Toronto-headquartered Ramm Pharma, a company with medical cannabis manufacturing operations in Uruguay, said the Peruvian Ministry of Health approved its Epifractán 5% CBD product “for sale in pharmacies throughout the country for various indications as prescribed by a medical doctor.”
The news underscores the limited but increasing Latin American intraregional medical cannabis trade, independent from North American cannabis production.
Ramm Pharma “entered into an agreement with CannFarm Peru S.A.C. to distribute its products throughout Peru,” the company said in a news release.
The only other registered “cannabis-derived natural health product” – a category created by Peruvian regulations – belongs to Canada-based Canopy Growth and also has CBD as the active ingredient.
Niklaus Schwenker, director of communications and strategy for Canopy Growth Latin America, told Marijuana Business Daily that Peru “has one of the most advanced regulations for cannabis in Latin America and is a priority for the Canopy Growth in the region.”
With product approval already in place, the company expects to “serve Peruvian patients in the near term while continuing its physician-education activities through the Spectrum Academy,” Schwenker said.
Companies with registered products must obtain the necessary import permits to be able to receive the shipments and distribute to pharmacies around the country, Andres Vazquez Vargas, CEO of CannFarm Peru, told MJBizDaily.
“After obtaining the import permit, we expect to receive the first shipment from Uruguay and start distributing to patients in Peru in the next weeks,” Vazquez said.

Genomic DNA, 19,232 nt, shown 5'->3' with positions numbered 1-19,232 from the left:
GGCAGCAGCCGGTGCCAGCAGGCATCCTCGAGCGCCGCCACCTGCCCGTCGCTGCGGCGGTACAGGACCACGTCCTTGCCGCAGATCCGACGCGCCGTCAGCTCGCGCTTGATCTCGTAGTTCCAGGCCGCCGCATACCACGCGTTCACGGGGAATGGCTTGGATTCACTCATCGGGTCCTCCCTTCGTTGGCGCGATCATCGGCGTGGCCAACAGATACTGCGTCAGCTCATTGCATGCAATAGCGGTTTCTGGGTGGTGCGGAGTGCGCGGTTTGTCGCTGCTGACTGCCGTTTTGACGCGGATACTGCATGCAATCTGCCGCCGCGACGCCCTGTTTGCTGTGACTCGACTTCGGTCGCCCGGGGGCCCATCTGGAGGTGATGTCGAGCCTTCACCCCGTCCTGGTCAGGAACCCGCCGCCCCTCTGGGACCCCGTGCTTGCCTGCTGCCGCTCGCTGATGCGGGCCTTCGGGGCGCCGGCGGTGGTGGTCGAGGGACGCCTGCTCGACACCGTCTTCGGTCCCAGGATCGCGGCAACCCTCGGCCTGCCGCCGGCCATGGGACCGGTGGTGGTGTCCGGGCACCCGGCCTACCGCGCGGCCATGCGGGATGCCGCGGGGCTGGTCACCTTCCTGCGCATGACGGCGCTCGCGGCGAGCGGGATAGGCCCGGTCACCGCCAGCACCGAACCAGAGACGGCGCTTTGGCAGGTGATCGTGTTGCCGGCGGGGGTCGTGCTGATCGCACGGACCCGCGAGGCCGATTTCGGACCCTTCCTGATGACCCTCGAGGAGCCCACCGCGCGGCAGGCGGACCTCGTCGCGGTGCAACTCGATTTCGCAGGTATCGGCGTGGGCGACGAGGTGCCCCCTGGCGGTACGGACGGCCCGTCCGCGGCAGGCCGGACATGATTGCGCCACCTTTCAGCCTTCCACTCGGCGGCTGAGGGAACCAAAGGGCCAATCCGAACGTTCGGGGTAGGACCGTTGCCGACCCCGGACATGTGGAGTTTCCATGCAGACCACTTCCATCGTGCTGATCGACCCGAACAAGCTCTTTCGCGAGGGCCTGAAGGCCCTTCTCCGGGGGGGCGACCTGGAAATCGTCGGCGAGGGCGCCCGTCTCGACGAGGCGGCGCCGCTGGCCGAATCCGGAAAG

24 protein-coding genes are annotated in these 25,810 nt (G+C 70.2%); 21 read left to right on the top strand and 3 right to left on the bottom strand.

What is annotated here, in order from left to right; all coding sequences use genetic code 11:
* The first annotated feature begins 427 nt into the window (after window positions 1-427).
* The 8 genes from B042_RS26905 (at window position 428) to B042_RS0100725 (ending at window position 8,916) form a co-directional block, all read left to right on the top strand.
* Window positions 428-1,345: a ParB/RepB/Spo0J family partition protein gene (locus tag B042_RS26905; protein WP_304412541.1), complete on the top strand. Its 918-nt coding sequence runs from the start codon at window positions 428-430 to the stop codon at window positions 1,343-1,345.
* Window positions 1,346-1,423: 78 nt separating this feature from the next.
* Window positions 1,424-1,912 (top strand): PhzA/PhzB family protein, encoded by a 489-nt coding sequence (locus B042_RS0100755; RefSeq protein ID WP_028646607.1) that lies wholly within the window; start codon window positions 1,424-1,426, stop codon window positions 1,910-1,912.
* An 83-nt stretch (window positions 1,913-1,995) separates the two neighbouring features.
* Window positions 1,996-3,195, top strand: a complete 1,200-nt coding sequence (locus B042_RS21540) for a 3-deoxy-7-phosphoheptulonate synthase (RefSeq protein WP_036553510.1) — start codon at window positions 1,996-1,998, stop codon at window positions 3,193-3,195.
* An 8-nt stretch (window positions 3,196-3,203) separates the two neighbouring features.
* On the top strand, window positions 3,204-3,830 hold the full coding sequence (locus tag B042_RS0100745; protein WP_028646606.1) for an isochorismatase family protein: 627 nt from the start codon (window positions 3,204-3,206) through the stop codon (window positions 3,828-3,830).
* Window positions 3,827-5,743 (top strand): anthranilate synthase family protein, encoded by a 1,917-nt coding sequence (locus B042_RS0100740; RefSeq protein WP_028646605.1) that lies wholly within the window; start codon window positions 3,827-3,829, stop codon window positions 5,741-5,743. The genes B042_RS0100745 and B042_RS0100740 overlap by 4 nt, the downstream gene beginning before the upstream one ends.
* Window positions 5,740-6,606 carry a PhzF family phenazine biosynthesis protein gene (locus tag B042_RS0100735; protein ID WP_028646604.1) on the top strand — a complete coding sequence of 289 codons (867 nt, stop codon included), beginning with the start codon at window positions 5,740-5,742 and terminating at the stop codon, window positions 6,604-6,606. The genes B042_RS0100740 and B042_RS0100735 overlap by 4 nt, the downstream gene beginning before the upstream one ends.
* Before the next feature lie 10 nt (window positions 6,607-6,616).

The product to be imported by CannFarm is registered in Uruguay by the correspondent Ministry of Health and has been available in pharmacies under prescription since 2018.
Ramm Pharma, the producer, has a Good Manufacturing Practice certification from the Uruguayan Ministry of Health.
The company currently exports from Uruguay to neighboring countries, such as Brazil and Argentina, under “compassionate use” programs, which generally means the products must be shipped case-by-case to specific authorized patients.
As of July 10, the public database of the Peruvian health authority showed 17 product registrations were submitted by six companies and were pending approval.
This is in addition to Sativex, manufactured by GW Pharmaceuticals in the United Kingdom, which was approved as a cannabis-derived pharmaceutical but is still not being commercialized, according to local sources.
As of early July, only a CBD product was available for patients in Peru, and it is sold by the Peruvian General Directorate of Medicines, Supplies and Drugs (DIGEMID) in only one pharmacy in the country. That pharmacy is run by the health agency.
That product was bought by the country health authority through two different supply tenders.
Alfredo Pascual can be reached at email@example.com